What is the best lesson you’ve ever been taught?
The best lessons I’ve been taught are to be humble and teachable. I don’t know everything and that’s okay. I learned to surround myself with people who encourage me to go beyond my comfort zone and take risks.
Who is someone who inspires you?
I would say my husband, Santosh. We’ve been married for 25 years and he inspires me because he has not allowed his title or work to become his identity. He has always modeled a life of faith and family.
Additionally, I’ve seen how hard he’s worked over the years. He’s taken chances that were different and unique to his profession, and what I love most about him is the way that he leads. He surrounds himself with people who are probably even better than he is at what he does, but he’s not intimidated by that. He makes room for others to shine. That’s the mark of a true leader in my mind—to be able to walk away from a room and know that the team will continue to operate because you’ve enabled others to do their best.
What do you like to do outside of work?
I used to sing quite a bit and have recently started taking singing lessons again. I love interior decorating and arts and crafts. I’m always looking for fun craft classes, like a fall wreath making workshop, and ways to make my house look like a home. I love traveling (which is something I am truly missing right now).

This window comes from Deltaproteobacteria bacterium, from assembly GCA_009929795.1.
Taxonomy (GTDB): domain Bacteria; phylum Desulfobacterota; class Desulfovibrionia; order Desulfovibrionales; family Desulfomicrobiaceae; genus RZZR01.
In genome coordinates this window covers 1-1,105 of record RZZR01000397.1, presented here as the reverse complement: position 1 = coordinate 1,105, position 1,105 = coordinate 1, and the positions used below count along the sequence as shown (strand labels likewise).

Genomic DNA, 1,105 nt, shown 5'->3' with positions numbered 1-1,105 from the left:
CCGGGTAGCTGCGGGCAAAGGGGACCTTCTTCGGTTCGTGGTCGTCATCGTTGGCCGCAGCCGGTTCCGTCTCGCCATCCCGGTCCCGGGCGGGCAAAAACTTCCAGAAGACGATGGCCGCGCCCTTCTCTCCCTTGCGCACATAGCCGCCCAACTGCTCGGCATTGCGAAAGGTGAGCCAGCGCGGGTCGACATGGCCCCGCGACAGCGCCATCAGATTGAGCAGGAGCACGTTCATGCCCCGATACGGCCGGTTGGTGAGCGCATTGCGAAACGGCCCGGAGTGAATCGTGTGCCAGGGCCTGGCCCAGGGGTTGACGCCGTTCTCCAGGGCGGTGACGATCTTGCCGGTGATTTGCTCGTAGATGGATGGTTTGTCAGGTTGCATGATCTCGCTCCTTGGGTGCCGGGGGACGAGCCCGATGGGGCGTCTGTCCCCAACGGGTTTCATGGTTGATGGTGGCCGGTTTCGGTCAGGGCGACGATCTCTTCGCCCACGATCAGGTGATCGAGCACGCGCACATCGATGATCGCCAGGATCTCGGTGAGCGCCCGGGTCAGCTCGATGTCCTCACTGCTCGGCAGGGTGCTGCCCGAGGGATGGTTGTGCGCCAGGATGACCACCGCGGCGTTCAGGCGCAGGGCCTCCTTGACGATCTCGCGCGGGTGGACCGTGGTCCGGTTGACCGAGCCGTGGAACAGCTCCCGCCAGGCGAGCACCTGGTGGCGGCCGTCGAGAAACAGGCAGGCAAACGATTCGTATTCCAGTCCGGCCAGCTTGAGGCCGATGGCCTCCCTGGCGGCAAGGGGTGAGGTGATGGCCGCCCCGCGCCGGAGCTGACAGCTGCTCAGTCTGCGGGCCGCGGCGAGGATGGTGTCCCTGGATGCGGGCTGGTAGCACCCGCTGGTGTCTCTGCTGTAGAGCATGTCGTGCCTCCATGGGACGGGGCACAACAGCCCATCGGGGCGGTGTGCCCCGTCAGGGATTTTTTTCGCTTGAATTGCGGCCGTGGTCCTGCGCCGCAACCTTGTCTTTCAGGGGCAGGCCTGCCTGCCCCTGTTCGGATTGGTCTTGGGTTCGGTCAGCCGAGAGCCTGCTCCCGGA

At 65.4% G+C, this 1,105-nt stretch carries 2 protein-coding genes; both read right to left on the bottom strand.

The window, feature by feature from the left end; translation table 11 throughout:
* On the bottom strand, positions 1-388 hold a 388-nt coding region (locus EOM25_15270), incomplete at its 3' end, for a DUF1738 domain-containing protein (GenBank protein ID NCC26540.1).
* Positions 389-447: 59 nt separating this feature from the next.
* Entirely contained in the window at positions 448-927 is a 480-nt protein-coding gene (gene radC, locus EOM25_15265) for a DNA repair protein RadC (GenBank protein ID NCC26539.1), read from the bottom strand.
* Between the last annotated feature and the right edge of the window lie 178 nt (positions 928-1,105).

What’s something your learners and colleagues probably don’t know about you?
I love to buy cookbooks but I don’t love to cook—I would rather have a chef. Some people find cooking relaxing, but I find it stressful. I just think cookbooks are so beautiful.
Aside from that, people may not know that I have done voiceovers. I have completed projects that entailed an audiobook, a French hair care line for l’Oréal, and a few other confidential projects that I can’t discuss. This had actually come about when I was coaching. Someone asked me what I’d love to do and I mentioned that I love to use my voice because I used to sing. My coach had mentioned I should try voiceovers and it was something I had never heard of before. I took some lessons to learn how to do it—most people think it’s so easy, but they are hard! I’ve dabbled in it, but it is a lot of work.